(This review originally appeared over at www.spectrumculture.com)
The Man In Black was an American musical icon, having released some of the finest country, folk, and rock music ever known to man, beginning in 1955 all the way up until his death in 2003. These days Cash’s legacy is such (thanks in part to success of the 2005 biopic Walk The Line) that all a record company needs to do is fill a disc with standards like “Ring Of Fire,” “Folsom Prison Blues,” and “I Walk The Line,” and they’ll attract a sizable audience. Columbia/Legacy does this much with their new four-volume series of Cash releases that come under the umbrella title of “The Greatest,” but they also make some questionable choices along the way which prevent these albums from being the definitive overviews they should be.
The albums separate Cash’s output from 1956 to 1985 into four categories: The Number Ones, Duets, Country Classics, and Gospel Songs. While the lyrical theme-based Love, God, Murder box-set from 2000 made for much neater categorization, the real shortcoming of these albums is that the compilers couldn’t include any material from Cash’s comeback period, spanning 1994-2003. Not only did producer Rick Rubin reboot Cash’s career commercially during this period, but he also helped produce some of his most artistically satisfying music ever. Leave those songs out and you’re leaving out an important chunk of the Johnny Cash story.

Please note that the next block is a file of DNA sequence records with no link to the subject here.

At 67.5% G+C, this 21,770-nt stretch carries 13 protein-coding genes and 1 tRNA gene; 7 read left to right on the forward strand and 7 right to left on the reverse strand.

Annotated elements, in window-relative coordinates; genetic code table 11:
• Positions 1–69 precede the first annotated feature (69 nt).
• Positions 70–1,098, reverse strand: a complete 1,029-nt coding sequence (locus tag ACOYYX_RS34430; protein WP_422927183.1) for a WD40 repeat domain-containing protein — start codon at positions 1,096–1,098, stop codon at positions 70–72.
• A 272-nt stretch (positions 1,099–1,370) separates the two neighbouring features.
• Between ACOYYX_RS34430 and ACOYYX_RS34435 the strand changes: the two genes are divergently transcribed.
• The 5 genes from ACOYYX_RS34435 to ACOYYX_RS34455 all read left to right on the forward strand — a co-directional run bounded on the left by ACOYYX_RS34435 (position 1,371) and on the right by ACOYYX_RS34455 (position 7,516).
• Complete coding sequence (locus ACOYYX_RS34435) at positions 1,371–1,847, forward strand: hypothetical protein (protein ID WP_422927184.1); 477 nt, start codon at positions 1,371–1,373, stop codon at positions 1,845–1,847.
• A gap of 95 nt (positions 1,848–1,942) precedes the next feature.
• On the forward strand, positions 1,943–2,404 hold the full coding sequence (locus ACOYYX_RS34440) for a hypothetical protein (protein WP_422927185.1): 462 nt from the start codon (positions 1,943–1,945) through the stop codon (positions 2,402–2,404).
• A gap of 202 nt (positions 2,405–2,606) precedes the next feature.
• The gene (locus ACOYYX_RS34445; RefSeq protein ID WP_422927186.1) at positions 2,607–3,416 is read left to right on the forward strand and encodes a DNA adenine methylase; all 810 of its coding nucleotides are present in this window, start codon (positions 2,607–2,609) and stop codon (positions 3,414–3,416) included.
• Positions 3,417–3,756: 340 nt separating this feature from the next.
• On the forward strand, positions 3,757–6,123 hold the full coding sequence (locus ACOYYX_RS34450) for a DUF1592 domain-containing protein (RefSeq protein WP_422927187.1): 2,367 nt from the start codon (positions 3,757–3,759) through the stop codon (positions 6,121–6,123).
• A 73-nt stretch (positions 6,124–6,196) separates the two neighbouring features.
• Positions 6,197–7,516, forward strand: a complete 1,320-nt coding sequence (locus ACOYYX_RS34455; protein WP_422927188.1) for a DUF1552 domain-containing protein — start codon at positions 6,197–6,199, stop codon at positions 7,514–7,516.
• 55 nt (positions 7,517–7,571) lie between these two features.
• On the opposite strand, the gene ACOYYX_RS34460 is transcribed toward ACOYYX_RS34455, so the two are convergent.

Without the final act of Cash’s discography to add punch, the compilers end up dedicating way too much space to songs from Cash’s lowest period, which began in the mid-’70s and lasted until the Rubin comeback-era. As much as he tried to soldier on in the face of waning commercial interest, Cash was burnt out and tired, and his music from this period was a huge leap backwards, heavily dominated by cheap Hee Haw-style country corn. Seventeen of the 61 songs on these four discs come from this period and they‘re all pretty bad. The Duets, in particular, takes an overwhelming share of its songs (eight of 14) from this period of artistic down-turn, although it’s somewhat redeemed by the inclusion of “Another Man Done Gone” from 1962 which hasn’t been part of many previous Cash compilations. The tale of a hanging performed as an a cappella call-and-response duet with his sister in-law Anita Carter is one of the most haunting songs from Cash’s first decade of activity. It’s certainly a revelation when heard among the lesser likes of “You Can’t Beat Jesus Christ” (a 1980 duet with Billy Joe Shaver) and “The Greatest Cowboy Of The All” (a 1978 turd pushed out with help from Waylon Jennings).
Okay, so this series forces you to encounter some songs that were perhaps better left forgotten (and the album covers are ugly), but for every track you’ll want to skip, there’s three you’ll want to savor. When you consider that all that good music comes at a low cost, and with good remastering, you’ll see that, while far from perfect, these collections are a great way to acquire a lot of Johnny Cash fast and cheap, and therein lies their value.